Morgan has been doing a lot of SMS sampling in the lead-up to the Victorian election and its samples have been massively over-estimating the Green vote compared to everyone else's. At the moment I am conservatively estimating that Morgan's Victorian sampling has had the Green vote five points too high there on average, but we'll find out on the weekend.
As a first attempt at benchmarking these Morgan samples off my corrected readings of the two EMRS polls either side of them, I reckon they have the Liberal vote about four points too low and the Greens vote about four points too high. Because of the small size of the Morgan samples these estimates may not be very accurate and will need to be fine-tuned with more evidence. For instance if this EMRS poll is itself affected by sample error in Labor's favour, then it is possible the Morgan samples are more erratic than I've suggested. But at least there is some basis for roughly using the Morgan data in my state aggregate now rather than throwing it away entirely.
My Tasmanian aggregate was last revised in mid-September following a very large-sample-size ReachTEL that contradicted the early September EMRS and showed the Liberals still with a hefty lead.
Considering that the two Morgan samples are by a method that has never been tested in Tasmanian elections, are a smaller sample than the EMRS when combined, and are older than the EMRS, I can only give them a very small weighting (I've gone with giving the two combined one-fifth of the weighting of the EMRS, though even this is generous.) I've weighted the new EMRS at 37.5%, the October Morgan at 4.5%, the September Morgan at 3% and the previous aggregate value at 55%. There's no new electorate breakdown data so I've applied uniform swings to the previous electorate values, which were taken partly from the ReachTEL and partly from the state election. Here's the aggregate:
The aggregate gives the fourth Braddon Liberal seat back to Labor (and will probably keep doing so all the way to the election). It also now gives Labor the Liberals' third Franklin seat. On these figures the Liberals with three evenly-matched incumbents and a healthy flow of fourth-party preferences should retain their third seat in Lyons, but it's not that far from being lost. There are two Labor-Green battles: one in Bass and one in Lyons. Although Labor leads the Greens by 0.1 quotas on party score in the Bass aggregate, and the Greens lead Labor by 0.1 quotas in Lyons, I suspect the result in both cases would more likely be the incumbents (Green in Bass and Labor in Lyons) retaining, because of profile and leakage issues. Anyway one-all seems a fair division of these two contests so my new aggregate of all state polling is Liberal 13 Labor 9 Green 3.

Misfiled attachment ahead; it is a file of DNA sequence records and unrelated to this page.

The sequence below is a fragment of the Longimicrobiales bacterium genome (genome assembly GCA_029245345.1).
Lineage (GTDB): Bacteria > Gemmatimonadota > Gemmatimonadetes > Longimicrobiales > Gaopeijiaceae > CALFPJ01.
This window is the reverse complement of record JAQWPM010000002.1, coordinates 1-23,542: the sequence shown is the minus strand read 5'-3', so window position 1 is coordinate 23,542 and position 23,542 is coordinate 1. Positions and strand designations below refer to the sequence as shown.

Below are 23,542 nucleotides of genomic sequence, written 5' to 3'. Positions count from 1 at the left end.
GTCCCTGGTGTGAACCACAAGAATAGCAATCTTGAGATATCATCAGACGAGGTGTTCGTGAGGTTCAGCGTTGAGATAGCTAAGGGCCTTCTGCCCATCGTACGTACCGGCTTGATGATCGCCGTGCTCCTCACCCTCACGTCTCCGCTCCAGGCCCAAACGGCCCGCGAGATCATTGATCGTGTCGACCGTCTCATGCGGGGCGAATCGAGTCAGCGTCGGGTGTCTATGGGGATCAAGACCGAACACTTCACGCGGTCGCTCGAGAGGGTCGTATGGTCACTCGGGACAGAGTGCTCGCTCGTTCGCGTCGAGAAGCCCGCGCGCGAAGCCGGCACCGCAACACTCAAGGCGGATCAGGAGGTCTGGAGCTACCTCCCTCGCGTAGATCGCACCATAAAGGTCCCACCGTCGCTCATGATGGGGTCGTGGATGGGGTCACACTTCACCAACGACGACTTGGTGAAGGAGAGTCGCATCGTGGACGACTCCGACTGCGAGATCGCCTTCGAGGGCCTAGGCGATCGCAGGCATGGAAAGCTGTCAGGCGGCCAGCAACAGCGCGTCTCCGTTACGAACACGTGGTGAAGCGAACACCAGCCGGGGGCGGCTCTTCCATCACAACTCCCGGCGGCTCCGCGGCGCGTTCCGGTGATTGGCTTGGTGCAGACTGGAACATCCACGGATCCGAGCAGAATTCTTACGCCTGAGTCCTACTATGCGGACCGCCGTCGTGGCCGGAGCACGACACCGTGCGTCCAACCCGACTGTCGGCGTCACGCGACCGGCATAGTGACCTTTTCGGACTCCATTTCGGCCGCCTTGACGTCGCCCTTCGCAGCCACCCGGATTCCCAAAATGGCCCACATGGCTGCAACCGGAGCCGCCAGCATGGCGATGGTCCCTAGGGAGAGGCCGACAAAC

Why is it so?
Well really, I don't know. It's easier to explain data you expect to see than data you don't. We still have to see more polls to see if this one is exaggerated, but I also said that last EMRS (and that one was four points higher.) They new government has pretty much governed as it intended to do, even if it did make an abysmal mess of anti-protestor laws (finally about to pass in a greatly watered-down form after the initial draft went way too far.)
If anything, these lacklustre polling results (combined with the drubbing for the party's candidates in the Legislative Council elections) suggest the last election was just about chucking the previous mob out and that Tasmanian voters don't actually want the Liberals to keep their promises to get tough on public sector spending. Perhaps voters just want a harmless government that's vaguely pro-development, competent and not in league with the Greens. As seen at federal level, it doesn't seem that easy any more for new governments to surf into office and get months and months of 50+% polling and uncritical reviews. The honeymoon period aint what it used to be.
Update: Another New Morgan Sample
Another new Morgan SMS sample is out with a sample size of a feeble 281 and figures of ALP 41 Liberal 39 Green 13 PUP 2 Ind/Other 4.5. Not only is the sample size tiny but this poll provides still further evidence that this polling form skews to the left in Tasmania, though the low Green reading this time suggests the skew is coming on average from both Labor and the Greens, and not just the Greens as previous samples suggested.
I've redone my calculations of the aggregate above with the new Morgan included and the one two months ago removed, with appropriate re-weightings and reassigned house effects, but the impact was so small as to not be worth reposting.
I do hope any journalists reporting this Morgan "result" will take note that even if the sample had no house effects the figures would still have a margin of error of 6%. As it is the strong evidence of house effects in these polls implies they could be even further out than that. And the pollster's claim that Labor would "win an election easily" based on those unlikely figures is false; it would more or less certainly be a hung parliament.